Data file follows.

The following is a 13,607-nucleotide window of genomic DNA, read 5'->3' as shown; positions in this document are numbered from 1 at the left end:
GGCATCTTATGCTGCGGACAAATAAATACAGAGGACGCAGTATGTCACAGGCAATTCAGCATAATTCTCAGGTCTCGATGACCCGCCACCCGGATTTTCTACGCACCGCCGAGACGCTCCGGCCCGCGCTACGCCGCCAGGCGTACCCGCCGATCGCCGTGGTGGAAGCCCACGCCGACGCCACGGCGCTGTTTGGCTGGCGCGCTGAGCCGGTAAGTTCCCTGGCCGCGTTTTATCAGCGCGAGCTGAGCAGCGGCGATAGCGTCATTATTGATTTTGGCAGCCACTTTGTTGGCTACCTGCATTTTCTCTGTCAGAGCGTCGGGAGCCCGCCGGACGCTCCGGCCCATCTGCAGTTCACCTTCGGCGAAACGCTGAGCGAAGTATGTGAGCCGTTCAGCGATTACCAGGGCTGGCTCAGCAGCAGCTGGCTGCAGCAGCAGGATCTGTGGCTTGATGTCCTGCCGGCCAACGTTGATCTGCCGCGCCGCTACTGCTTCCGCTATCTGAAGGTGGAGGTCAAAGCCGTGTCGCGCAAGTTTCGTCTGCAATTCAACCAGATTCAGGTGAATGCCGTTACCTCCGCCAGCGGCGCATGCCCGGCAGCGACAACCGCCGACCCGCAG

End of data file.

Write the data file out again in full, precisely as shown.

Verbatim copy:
The following is a 13,607-nucleotide window of genomic DNA, read 5'->3' as shown; positions in this document are numbered from 1 at the left end:
GGCATCTTATGCTGCGGACAAATAAATACAGAGGACGCAGTATGTCACAGGCAATTCAGCATAATTCTCAGGTCTCGATGACCCGCCACCCGGATTTTCTACGCACCGCCGAGACGCTCCGGCCCGCGCTACGCCGCCAGGCGTACCCGCCGATCGCCGTGGTGGAAGCCCACGCCGACGCCACGGCGCTGTTTGGCTGGCGCGCTGAGCCGGTAAGTTCCCTGGCCGCGTTTTATCAGCGCGAGCTGAGCAGCGGCGATAGCGTCATTATTGATTTTGGCAGCCACTTTGTTGGCTACCTGCATTTTCTCTGTCAGAGCGTCGGGAGCCCGCCGGACGCTCCGGCCCATCTGCAGTTCACCTTCGGCGAAACGCTGAGCGAAGTATGTGAGCCGTTCAGCGATTACCAGGGCTGGCTCAGCAGCAGCTGGCTGCAGCAGCAGGATCTGTGGCTTGATGTCCTGCCGGCCAACGTTGATCTGCCGCGCCGCTACTGCTTCCGCTATCTGAAGGTGGAGGTCAAAGCCGTGTCGCGCAAGTTTCGTCTGCAATTCAACCAGATTCAGGTGAATGCCGTTACCTCCGCCAGCGGCGCATGCCCGGCAGCGACAACCGCCGACCCGCAG